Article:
A few days after SU’s decision to expel Theta Tau, Card responded to an email about the matter from the College of Engineering and Computer Science, expressing his view that the university’s efforts to shield students from offensive opinions did a “disservice” to them and to the academic profession at large. He said he had been toughened in his youth by emotional and physical bullying, and that “coddling promotes weakness.” Card closed his email by urging the administration to “put me on a ‘do not hire as an adjunct any more’ list if you consider my position so objectionable as to disqualify me from further service.”

According to an email from the College of Computer Science and Engineering that Card shared with Inside Higher Ed, the university administrator who sent the initial email responded to his objections by saying, “Yes, I do consider your position to disqualify you from further service teaching our students. Your views do not align with the values of the college,” and “Kindly stop referring to yourself as an adjunct associate professor.”

Card released a two-and-a-half-page statement on April 23, 2018, titled “Why I am no longer SU faculty,” in which he described his contact with the SU administration and expounded on the reasons for his so-called “little protest” against the “propaganda” and “confusion…with which we are surrounded.” The statement and Card’s argument garnered him national attention and an interview on Fox News.

Though numerous news outlets reported that Card was “fired” for his comments, an SU spokeswoman asserted that in fact he had not been employed by the university since 2015.

Outcome

Theta Tau members given two-year suspension and other punishment

Eighteen members of the fraternity, including both pledges and initiated brothers, were investigated by SU’s student affairs office and the Department of Public Safety in relation to the skits obtained and released by the Orange. The university filed formal complaints against all 18 in April, three of whom immediately accepted unspecified punishment. The remaining 15 went through the university’s judicial process to determine their punishment, according to syracuse.com. In the meantime, SU decided to remove those students “from academic participation,” instead making “alternate class and study arrangements” for them during the judicial process, reported the Orange. The Foundation for Individual Rights in Education (FIRE) wrote to Syverud in May 2018 to demand that the disciplinary actions against the fraternity members be revoked. According to FIRE, SU violated the First Amendment rights of the students involved. The university proceeded with the students’ punishments.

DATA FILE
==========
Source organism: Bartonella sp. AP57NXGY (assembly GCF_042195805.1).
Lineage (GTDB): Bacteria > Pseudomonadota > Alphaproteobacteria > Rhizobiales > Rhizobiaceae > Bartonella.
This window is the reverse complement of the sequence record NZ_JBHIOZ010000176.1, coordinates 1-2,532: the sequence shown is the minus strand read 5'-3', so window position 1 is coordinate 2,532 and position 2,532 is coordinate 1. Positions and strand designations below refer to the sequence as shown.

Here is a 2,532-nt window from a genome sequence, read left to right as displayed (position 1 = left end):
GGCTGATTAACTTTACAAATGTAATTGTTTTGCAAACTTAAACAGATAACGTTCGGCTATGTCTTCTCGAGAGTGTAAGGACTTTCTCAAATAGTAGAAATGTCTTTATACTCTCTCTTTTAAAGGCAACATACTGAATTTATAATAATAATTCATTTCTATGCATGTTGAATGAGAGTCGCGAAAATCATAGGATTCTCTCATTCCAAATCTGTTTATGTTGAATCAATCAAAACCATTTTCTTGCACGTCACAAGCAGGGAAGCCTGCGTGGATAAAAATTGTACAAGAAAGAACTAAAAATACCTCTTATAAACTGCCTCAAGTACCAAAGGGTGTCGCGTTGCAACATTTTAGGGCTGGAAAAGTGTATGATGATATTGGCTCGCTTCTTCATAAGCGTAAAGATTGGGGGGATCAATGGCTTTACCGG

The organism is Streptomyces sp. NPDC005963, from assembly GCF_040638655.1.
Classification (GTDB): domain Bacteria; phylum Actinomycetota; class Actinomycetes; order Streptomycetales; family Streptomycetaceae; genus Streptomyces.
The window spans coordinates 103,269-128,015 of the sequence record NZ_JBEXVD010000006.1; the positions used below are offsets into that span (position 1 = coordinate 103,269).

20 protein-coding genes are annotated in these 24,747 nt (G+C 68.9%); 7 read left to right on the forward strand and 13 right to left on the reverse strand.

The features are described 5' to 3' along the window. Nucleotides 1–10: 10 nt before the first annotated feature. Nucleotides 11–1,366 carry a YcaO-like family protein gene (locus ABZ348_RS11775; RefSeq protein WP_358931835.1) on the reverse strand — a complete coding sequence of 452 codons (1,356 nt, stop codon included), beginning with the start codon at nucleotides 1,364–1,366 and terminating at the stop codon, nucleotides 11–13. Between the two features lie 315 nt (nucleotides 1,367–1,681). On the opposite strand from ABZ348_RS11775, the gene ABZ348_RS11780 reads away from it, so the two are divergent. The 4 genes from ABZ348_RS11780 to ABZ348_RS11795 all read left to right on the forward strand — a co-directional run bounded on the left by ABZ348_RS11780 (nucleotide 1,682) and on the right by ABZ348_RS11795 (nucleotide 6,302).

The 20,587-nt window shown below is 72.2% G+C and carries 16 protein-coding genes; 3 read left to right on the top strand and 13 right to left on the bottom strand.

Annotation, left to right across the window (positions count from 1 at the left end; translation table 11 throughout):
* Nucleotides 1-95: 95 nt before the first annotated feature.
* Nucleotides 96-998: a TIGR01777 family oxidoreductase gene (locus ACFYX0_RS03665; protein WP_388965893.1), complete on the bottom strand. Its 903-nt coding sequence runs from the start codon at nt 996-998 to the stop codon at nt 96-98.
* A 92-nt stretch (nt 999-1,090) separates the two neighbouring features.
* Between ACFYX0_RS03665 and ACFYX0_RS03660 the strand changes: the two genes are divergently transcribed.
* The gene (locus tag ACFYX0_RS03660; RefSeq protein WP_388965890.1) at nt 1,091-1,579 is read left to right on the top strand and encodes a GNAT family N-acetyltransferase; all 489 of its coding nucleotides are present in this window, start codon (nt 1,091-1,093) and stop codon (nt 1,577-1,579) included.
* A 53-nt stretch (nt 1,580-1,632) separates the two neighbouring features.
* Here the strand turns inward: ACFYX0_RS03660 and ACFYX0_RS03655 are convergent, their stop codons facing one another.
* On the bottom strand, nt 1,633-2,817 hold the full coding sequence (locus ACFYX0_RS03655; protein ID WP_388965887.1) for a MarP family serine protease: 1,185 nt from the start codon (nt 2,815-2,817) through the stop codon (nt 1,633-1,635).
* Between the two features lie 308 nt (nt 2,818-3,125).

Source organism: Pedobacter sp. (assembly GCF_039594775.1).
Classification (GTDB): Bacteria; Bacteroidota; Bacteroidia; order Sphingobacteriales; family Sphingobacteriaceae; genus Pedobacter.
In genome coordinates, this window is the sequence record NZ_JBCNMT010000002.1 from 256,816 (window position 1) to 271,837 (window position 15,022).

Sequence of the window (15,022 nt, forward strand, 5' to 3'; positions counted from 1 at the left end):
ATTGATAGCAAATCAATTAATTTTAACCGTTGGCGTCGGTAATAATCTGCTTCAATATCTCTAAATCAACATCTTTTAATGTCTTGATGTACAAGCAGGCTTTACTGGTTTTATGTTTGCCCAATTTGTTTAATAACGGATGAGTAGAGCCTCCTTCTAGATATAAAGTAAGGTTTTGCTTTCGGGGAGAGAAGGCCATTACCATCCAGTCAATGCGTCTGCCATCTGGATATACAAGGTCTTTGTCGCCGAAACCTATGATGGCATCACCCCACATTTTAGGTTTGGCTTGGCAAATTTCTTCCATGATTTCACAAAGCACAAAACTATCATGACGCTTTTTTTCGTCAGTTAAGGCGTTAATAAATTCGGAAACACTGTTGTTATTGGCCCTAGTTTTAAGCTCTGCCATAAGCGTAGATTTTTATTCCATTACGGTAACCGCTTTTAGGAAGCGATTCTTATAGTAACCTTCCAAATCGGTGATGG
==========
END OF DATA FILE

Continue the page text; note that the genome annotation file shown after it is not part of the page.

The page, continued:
The SU administration handed down its official rulings for the 15 students on June 5, 2018, finding them guilty of violating the university’s code of conduct and suspending them each for up to two years. The students will be required to re-apply to the university if they want to resume their education there, and they will have to prove they have committed themselves to academic or professional work during their suspension, read three books related to inclusion and/or bystander intervention, and completed 160 hours of community service.

Nine suspended fraternity members file suit against SU

Five of the Theta Tau members disciplined by SU anonymously sued the university in U.S. District Court for the Northern District of New York, also naming Syverud; Pamela Peter, assistant dean of student rights and affairs; Robert Hradsky, dean of students; and Teresa Abi-Nader Dahlberg, dean of the College of Engineering and Computer Science, as individual defendants.

On July 10, 2018, four more fraternity members joined the lawsuit, bringing the number of plaintiffs to nine. They claim that SU ignored the satirical context of the skits and unjustly painted the fraternity members as sexist, racist, and anti-Semitic in order to protect the university’s reputation.

External References

Theta Tau pledges stage offensive skit, youtube

The second skit from the Theta Tau pledges, youtube

Syracuse University Hearing Results, June 5, 2018

Letter to Syracuse University, May 4, 2018, FIRE

Video: SU suspends Theta Tau fraternity after video of ‘extremely racist’ behavior surfaces, The Daily Orange

Complaints filed against 18 people present at Theta Tau event, The Daily Orange

SU permanently expels Theta Tau chapter, The Daily Orange

SU suspends students involved in Theta Tau videos, The Daily Orange

Syracuse University suspends, does not expel, Theta Tau students in videos, lawyer says, syracuse.com

Why I Am No Longer SU Faculty

‘Fired’ for Free Speech?, Inside Higher Ed

5 Theta Tau brothers in Syracuse frat video file lawsuit against university, syracuse.com

Four more Theta Tau members sue Syracuse University over controversial videos, CNYCentral

Fraternity Members Suspended for Racist, Homophobic Video, Inside Higher Ed

Prepared by Gustav Honl-Stuenkel ‘20

Uploaded August 20, 2018

Free Speech on Campus graphic

University of Southern Maine removes artwork by sex offender from campus exhibition – May 2018